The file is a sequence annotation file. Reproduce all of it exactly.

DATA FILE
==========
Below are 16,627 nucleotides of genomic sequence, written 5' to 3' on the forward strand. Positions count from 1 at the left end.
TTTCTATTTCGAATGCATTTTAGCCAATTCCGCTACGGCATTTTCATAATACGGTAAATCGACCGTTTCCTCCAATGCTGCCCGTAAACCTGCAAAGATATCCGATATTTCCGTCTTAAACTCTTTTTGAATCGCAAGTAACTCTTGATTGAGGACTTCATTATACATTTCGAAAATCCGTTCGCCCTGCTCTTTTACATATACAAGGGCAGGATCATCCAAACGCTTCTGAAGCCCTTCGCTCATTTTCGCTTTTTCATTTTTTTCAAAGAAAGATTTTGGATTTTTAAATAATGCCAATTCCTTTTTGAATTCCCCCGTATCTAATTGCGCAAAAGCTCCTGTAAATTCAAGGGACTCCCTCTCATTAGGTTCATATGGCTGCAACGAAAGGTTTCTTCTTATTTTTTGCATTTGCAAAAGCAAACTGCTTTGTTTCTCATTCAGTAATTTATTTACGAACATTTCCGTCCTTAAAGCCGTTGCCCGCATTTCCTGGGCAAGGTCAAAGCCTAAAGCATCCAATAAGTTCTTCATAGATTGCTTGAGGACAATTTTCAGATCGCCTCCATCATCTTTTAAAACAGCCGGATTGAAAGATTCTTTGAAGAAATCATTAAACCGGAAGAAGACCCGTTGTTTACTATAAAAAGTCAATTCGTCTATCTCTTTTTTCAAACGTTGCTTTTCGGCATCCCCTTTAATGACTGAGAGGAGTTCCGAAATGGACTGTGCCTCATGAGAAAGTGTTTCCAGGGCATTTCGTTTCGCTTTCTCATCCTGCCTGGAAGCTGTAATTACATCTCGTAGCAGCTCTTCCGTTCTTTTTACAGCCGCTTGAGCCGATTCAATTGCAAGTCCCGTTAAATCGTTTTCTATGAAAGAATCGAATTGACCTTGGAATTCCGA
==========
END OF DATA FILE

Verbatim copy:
Below are 16,627 nucleotides of genomic sequence, written 5' to 3' on the forward strand. Positions count from 1 at the left end.
TTTCTATTTCGAATGCATTTTAGCCAATTCCGCTACGGCATTTTCATAATACGGTAAATCGACCGTTTCCTCCAATGCTGCCCGTAAACCTGCAAAGATATCCGATATTTCCGTCTTAAACTCTTTTTGAATCGCAAGTAACTCTTGATTGAGGACTTCATTATACATTTCGAAAATCCGTTCGCCCTGCTCTTTTACATATACAAGGGCAGGATCATCCAAACGCTTCTGAAGCCCTTCGCTCATTTTCGCTTTTTCATTTTTTTCAAAGAAAGATTTTGGATTTTTAAATAATGCCAATTCCTTTTTGAATTCCCCCGTATCTAATTGCGCAAAAGCTCCTGTAAATTCAAGGGACTCCCTCTCATTAGGTTCATATGGCTGCAACGAAAGGTTTCTTCTTATTTTTTGCATTTGCAAAAGCAAACTGCTTTGTTTCTCATTCAGTAATTTATTTACGAACATTTCCGTCCTTAAAGCCGTTGCCCGCATTTCCTGGGCAAGGTCAAAGCCTAAAGCATCCAATAAGTTCTTCATAGATTGCTTGAGGACAATTTTCAGATCGCCTCCATCATCTTTTAAAACAGCCGGATTGAAAGATTCTTTGAAGAAATCATTAAACCGGAAGAAGACCCGTTGTTTACTATAAAAAGTCAATTCGTCTATCTCTTTTTTCAAACGTTGCTTTTCGGCATCCCCTTTAATGACTGAGAGGAGTTCCGAAATGGACTGTGCCTCATGAGAAAGTGTTTCCAGGGCATTTCGTTTCGCTTTCTCATCCTGCCTGGAAGCTGTAATTACATCTCGTAGCAGCTCTTCCGTTCTTTTTACAGCCGCTTGAGCCGATTCAATTGCAAGTCCCGTTAAATCGTTTTCTATGAAAGAATCGAATTGACCTTGGAATTCCGA